Right-Wing Reps. Spent Thousands Of Taxpayer Dollars On 2009 Rally Disguised As Press Conference
Paul Singer reports this morning that four Republicans familiar to regular Political Correction readers spent a total of 13,630 taxpayer dollars on the sound system used at a November 5, 2009, anti-health care reform rally. From the Roll Call story:
On Nov. 5, 2009, at the behest of Rep. Michele Bachmann, thousands of tea party activists descended on the Capitol to vent their rage over the health care overhaul bill pending before Congress.
The assembled activists chanted, "Kill the bill! Kill the bill!" and waved signs opposing a government takeover of health care - but they may not have known that the same government was paying for the event.
According to House expense reports, Bachmann and three conservative GOP colleagues - Reps. Tom Price (Ga.), Steve King (Iowa) and Todd Akin (Mo.) - each paid $3,407.50 that day, a total of $13,630, to a sound and stage company called National Events, apparently for the sound system used at the rally.
The money came from the Members' taxpayer-funded office accounts, despite House rules prohibiting the use of these funds for political activities. Bachmann's office insists the expense was a proper use of official funds.
While right-wing Reps. Bachmann, King, Akin and Price seem confident they have not committed an ethics violation, the primary defense offered by Bachmann's office is hardly convincing:
Bachmann billed the event as a "press conference," which can be funded from official accounts. But no questions were taken from the press and, unlike most press conferences, it opened with a prayer, the national anthem and a recitation of the Pledge of Allegiance.
Bachmann's track record of bombastic, misleading statements about government spending make questions about possible misuse of taxpayer funds particularly thorny for the 2012 hopeful. Melanie Sloan, head of ethics watchdog Citizens for Responsibility and Ethics in Washington (CREW), told Roll Call that CREW didn't know of these expenditures at the time, and that they constitute "an improper political expenditure" in her view.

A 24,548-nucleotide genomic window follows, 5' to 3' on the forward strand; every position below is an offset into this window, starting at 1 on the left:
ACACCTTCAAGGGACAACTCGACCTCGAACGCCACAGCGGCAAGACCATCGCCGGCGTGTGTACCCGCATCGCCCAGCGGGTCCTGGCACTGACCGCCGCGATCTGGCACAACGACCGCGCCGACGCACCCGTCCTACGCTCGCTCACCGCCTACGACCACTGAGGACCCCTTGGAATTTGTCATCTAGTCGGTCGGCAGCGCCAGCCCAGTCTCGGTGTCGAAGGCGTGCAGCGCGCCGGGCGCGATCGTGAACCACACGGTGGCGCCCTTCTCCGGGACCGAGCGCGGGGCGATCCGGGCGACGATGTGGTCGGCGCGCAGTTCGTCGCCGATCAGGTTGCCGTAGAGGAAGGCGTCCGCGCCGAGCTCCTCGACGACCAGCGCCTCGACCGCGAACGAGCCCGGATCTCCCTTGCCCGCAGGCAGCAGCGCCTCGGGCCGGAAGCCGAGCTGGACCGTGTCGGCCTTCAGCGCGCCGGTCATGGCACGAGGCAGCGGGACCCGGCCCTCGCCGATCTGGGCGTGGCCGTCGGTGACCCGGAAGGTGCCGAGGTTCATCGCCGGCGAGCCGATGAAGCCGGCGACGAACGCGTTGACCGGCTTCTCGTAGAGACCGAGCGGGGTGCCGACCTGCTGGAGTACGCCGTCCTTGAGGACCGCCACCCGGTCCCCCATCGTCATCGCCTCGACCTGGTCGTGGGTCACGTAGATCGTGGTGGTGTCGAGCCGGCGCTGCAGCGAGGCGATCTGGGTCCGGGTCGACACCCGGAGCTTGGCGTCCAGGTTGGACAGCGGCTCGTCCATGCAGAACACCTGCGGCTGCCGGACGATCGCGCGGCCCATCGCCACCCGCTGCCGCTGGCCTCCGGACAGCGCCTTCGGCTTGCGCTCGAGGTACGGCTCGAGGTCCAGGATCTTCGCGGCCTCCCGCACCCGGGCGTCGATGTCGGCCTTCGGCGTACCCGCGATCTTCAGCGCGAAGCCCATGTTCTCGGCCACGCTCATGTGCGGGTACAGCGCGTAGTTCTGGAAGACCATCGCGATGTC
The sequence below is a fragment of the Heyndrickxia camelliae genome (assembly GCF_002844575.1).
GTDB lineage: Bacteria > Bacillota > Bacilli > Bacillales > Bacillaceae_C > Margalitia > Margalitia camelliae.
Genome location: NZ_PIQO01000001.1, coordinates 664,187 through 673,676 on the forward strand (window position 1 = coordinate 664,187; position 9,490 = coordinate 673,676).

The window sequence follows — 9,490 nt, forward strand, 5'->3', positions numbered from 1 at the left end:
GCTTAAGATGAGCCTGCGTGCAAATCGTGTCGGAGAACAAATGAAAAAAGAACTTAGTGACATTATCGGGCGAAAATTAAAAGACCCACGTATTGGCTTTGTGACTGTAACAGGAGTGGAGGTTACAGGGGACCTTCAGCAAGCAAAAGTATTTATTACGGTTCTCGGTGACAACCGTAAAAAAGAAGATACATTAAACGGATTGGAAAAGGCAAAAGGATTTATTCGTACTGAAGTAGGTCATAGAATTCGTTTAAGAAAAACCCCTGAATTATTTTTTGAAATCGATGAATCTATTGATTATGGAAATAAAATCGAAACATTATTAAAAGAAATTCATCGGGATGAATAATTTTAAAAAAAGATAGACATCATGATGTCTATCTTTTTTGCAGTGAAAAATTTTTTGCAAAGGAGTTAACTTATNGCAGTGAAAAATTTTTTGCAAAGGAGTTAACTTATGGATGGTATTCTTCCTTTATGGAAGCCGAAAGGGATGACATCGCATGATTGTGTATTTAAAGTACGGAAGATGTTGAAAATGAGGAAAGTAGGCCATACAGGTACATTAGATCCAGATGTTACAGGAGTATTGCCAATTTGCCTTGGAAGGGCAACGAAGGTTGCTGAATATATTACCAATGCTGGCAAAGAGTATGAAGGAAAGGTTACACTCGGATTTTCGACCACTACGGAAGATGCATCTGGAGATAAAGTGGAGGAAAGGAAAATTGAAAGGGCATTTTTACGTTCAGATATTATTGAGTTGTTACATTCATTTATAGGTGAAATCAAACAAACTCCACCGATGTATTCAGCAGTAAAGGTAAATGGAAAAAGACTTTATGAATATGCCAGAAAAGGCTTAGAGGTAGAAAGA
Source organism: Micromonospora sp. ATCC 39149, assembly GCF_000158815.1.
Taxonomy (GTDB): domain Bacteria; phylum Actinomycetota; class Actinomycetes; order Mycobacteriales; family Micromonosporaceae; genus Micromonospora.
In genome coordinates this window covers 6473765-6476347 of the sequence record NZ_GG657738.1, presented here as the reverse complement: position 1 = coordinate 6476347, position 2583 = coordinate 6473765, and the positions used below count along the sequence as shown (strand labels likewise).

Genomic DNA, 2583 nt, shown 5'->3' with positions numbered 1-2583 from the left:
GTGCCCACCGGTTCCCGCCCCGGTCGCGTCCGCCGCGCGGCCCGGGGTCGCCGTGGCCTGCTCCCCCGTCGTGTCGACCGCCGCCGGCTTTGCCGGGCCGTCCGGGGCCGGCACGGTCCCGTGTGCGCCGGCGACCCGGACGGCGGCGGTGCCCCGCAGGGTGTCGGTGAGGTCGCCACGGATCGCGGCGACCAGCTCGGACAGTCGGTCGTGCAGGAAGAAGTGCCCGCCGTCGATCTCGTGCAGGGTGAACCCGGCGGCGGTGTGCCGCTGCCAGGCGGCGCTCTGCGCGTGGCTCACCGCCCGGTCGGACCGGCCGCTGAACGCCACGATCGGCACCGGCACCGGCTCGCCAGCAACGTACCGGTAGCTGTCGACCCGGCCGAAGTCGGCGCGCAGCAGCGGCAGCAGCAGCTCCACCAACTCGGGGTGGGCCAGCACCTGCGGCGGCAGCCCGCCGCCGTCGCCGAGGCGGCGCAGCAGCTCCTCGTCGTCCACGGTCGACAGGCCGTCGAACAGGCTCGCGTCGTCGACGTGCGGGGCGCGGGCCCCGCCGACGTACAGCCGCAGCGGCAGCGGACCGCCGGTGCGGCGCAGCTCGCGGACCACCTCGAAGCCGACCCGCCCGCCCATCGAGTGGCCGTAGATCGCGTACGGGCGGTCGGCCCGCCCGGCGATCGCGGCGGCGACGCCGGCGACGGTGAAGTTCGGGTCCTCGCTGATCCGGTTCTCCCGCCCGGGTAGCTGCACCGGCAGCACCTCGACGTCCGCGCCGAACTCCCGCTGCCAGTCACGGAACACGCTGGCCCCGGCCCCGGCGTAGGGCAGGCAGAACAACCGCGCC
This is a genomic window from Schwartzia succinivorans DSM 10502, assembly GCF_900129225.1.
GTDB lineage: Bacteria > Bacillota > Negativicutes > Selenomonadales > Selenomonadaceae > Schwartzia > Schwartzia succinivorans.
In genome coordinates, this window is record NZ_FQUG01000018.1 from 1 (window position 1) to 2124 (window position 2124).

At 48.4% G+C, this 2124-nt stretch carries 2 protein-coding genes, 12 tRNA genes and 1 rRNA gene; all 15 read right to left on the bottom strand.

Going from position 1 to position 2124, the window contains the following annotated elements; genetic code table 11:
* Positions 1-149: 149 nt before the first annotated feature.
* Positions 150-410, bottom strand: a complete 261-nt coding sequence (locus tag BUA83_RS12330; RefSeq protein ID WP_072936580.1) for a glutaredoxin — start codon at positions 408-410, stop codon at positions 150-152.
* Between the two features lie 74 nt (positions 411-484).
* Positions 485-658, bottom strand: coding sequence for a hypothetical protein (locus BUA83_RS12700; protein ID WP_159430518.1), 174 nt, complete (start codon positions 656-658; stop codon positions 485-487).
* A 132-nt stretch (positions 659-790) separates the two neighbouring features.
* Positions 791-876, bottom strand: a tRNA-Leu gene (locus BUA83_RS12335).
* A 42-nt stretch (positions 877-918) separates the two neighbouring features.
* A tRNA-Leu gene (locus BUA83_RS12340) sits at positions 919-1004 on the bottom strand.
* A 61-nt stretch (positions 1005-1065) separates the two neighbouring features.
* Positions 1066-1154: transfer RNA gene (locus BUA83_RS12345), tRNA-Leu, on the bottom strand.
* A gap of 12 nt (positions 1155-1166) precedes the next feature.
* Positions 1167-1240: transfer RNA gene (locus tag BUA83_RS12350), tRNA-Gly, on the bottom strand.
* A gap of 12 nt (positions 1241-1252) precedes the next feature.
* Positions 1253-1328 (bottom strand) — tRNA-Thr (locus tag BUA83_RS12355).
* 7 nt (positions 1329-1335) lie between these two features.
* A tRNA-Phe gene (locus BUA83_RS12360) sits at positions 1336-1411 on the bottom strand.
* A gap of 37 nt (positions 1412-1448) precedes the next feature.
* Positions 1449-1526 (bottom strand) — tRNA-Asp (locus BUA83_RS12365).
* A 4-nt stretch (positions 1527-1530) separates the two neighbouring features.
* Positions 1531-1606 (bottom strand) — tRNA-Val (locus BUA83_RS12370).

For his part, King is quoted dismissing the taxpayer funds question because the rally has "already been through ethics." But the Office of Congressional Ethics' statistics on preliminary investigations in late 2009 don't support that. While CREW did call for an investigation at the time, their press release alleged misuse of official websites but did not mention the members' taxpayer-funded spending accounts.
Furthermore, Mike Allen of Politico reported the morning of the rally on an email from a Republican Study Committee staffer showing that these arch-conservative members were aware of an ethical grey area and that they were instructed to avoid calling the event a "rally" even as they designed a rally-like before "a good size crowd" opposing health care reform:
We hope to have as many members as possible for a strong visual. There will be press and cameras just in front of the stage, and beyond them will be a good size crowd gathered on the Southwest lawn of the Capitol grounds. The event will begin with a prayer and the national anthem. ... Please know that this is a 'press event,' 'press conference,' or 'House Call on Washington' but not a 'rally' or 'protest.'
King's and Bachmann's offices have not responded to a request for further comment from Political Correction.